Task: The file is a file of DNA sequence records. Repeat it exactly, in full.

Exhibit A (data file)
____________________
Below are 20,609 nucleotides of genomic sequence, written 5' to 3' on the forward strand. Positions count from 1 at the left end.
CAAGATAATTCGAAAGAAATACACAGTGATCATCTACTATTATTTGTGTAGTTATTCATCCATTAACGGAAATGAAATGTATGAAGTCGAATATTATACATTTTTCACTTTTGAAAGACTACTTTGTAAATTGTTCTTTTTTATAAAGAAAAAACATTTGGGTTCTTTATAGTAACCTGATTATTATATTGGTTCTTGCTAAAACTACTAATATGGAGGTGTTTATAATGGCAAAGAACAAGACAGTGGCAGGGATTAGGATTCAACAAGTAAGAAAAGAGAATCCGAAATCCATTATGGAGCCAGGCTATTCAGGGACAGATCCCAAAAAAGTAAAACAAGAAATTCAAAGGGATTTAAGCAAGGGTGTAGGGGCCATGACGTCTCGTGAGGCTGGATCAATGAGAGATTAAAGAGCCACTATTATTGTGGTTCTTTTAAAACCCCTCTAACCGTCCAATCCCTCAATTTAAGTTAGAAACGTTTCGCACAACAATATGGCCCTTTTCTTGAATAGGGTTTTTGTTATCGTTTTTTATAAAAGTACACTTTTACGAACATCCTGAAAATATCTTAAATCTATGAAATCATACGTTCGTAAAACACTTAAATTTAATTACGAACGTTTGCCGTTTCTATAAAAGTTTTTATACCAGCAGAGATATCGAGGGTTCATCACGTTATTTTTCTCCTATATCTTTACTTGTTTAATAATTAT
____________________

Below are 20,609 nucleotides of genomic sequence, written 5' to 3' on the forward strand. Positions count from 1 at the left end.
CAAGATAATTCGAAAGAAATACACAGTGATCATCTACTATTATTTGTGTAGTTATTCATCCATTAACGGAAATGAAATGTATGAAGTCGAATATTATACATTTTTCACTTTTGAAAGACTACTTTGTAAATTGTTCTTTTTTATAAAGAAAAAACATTTGGGTTCTTTATAGTAACCTGATTATTATATTGGTTCTTGCTAAAACTACTAATATGGAGGTGTTTATAATGGCAAAGAACAAGACAGTGGCAGGGATTAGGATTCAACAAGTAAGAAAAGAGAATCCGAAATCCATTATGGAGCCAGGCTATTCAGGGACAGATCCCAAAAAAGTAAAACAAGAAATTCAAAGGGATTTAAGCAAGGGTGTAGGGGCCATGACGTCTCGTGAGGCTGGATCAATGAGAGATTAAAGAGCCACTATTATTGTGGTTCTTTTAAAACCCCTCTAACCGTCCAATCCCTCAATTTAAGTTAGAAACGTTTCGCACAACAATATGGCCCTTTTCTTGAATAGGGTTTTTGTTATCGTTTTTTATAAAAGTACACTTTTACGAACATCCTGAAAATATCTTAAATCTATGAAATCATACGTTCGTAAAACACTTAAATTTAATTACGAACGTTTGCCGTTTCTATAAAAGTTTTTATACCAGCAGAGATATCGAGGGTTCATCACGTTATTTTTCTCCTATATCTTTACTTGTTTAATAATTAT